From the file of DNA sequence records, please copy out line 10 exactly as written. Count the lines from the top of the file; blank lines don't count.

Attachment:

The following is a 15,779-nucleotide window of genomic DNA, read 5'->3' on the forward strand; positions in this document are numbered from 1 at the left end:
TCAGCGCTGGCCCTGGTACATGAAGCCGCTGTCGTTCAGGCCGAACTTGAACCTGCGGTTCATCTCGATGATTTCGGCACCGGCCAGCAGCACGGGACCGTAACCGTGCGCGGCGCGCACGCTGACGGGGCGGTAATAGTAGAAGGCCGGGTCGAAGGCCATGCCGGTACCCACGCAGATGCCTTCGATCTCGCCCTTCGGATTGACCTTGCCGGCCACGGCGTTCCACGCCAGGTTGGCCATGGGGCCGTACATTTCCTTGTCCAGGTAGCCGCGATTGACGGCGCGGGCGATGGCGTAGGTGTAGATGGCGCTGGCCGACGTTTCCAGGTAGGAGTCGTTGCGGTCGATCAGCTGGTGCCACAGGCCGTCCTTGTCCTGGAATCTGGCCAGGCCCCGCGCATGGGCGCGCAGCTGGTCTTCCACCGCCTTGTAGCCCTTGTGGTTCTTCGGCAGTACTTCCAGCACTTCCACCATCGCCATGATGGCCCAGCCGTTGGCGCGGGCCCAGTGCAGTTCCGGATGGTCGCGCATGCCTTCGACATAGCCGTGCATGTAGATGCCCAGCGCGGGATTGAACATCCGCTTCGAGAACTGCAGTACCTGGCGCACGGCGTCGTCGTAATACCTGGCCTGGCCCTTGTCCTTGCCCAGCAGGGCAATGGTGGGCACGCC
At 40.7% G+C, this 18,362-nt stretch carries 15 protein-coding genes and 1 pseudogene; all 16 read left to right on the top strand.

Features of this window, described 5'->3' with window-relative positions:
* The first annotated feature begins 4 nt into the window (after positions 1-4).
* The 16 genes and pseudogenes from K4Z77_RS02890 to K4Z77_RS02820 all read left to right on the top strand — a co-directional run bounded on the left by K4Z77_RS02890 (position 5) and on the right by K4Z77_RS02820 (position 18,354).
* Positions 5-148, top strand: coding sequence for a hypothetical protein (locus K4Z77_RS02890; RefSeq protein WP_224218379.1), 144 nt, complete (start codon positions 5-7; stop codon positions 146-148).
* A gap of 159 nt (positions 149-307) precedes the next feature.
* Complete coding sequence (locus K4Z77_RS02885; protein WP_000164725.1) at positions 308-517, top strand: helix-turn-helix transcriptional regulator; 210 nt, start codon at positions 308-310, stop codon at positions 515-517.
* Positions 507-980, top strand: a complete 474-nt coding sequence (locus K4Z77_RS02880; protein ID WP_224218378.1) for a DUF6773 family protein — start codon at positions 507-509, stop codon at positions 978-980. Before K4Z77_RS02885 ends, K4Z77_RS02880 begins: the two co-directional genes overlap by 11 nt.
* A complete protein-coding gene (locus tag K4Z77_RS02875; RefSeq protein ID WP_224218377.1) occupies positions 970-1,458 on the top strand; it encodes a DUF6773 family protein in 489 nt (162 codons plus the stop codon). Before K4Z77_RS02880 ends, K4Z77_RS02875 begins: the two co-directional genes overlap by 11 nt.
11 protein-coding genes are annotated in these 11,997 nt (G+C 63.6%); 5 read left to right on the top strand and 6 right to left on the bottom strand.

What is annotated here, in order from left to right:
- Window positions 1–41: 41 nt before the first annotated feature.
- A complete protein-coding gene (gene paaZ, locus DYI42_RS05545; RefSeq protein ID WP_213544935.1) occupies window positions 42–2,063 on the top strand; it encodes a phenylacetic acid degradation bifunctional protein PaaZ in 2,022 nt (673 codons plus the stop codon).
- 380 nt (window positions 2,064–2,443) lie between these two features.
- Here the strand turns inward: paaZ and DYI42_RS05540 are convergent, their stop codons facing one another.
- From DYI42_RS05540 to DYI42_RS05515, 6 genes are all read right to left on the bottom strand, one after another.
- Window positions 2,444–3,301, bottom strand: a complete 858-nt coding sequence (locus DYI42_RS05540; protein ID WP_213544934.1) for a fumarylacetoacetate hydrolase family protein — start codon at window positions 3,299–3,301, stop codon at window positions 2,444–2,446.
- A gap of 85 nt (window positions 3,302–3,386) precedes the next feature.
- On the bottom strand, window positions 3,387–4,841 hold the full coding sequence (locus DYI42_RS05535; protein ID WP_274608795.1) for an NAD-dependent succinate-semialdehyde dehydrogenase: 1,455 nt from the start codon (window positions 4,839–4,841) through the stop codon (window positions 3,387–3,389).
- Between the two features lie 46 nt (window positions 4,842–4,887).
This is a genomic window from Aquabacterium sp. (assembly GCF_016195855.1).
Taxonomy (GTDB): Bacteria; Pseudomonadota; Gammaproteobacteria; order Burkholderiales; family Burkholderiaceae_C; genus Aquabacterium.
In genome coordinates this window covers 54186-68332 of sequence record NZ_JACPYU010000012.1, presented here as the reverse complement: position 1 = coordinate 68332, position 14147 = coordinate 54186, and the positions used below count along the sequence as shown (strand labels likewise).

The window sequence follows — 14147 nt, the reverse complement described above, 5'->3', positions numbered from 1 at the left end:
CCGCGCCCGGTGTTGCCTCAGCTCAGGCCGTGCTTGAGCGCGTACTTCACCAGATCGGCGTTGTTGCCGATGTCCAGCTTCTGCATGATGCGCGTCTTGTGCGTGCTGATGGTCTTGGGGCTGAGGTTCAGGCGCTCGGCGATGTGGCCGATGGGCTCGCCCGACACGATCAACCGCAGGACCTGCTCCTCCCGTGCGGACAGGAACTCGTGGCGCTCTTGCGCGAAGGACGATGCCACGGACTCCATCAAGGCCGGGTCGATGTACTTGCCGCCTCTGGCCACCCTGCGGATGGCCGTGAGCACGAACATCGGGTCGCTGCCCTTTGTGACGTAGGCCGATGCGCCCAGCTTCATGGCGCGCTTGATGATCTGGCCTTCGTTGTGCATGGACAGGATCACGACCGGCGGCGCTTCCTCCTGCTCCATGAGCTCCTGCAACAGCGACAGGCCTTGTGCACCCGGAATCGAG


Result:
* Positions 507-980, top strand: a complete 474-nt coding sequence (locus K4Z77_RS02880; protein ID WP_224218378.1) for a DUF6773 family protein — start codon at positions 507-509, stop codon at positions 978-980. Before K4Z77_RS02885 ends, K4Z77_RS02880 begins: the two co-directional genes overlap by 11 nt.